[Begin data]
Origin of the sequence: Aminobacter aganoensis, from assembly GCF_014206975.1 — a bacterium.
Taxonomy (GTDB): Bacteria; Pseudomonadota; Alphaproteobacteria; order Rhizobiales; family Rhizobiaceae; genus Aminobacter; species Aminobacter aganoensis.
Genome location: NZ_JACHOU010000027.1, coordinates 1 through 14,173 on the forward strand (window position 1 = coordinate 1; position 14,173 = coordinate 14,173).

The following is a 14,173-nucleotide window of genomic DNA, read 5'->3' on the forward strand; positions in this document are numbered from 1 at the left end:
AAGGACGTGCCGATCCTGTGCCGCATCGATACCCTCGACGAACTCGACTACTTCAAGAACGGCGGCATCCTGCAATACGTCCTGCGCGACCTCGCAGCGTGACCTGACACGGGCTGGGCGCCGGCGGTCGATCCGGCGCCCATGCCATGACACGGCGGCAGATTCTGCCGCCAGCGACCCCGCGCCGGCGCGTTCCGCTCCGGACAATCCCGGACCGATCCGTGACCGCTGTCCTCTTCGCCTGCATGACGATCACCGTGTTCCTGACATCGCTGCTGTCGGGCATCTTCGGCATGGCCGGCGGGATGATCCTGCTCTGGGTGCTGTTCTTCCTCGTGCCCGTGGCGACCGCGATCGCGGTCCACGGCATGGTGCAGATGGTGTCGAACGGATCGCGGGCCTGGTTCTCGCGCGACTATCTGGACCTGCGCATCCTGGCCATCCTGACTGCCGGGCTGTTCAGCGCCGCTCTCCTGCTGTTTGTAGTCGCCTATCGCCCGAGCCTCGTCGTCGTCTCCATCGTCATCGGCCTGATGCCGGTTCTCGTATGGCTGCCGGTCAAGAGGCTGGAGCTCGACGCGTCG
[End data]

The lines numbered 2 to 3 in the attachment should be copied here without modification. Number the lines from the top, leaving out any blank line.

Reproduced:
Taxonomy (GTDB): Bacteria; Pseudomonadota; Alphaproteobacteria; order Rhizobiales; family Rhizobiaceae; genus Aminobacter; species Aminobacter aganoensis.
Genome location: NZ_JACHOU010000027.1, coordinates 1 through 14,173 on the forward strand (window position 1 = coordinate 1; position 14,173 = coordinate 14,173).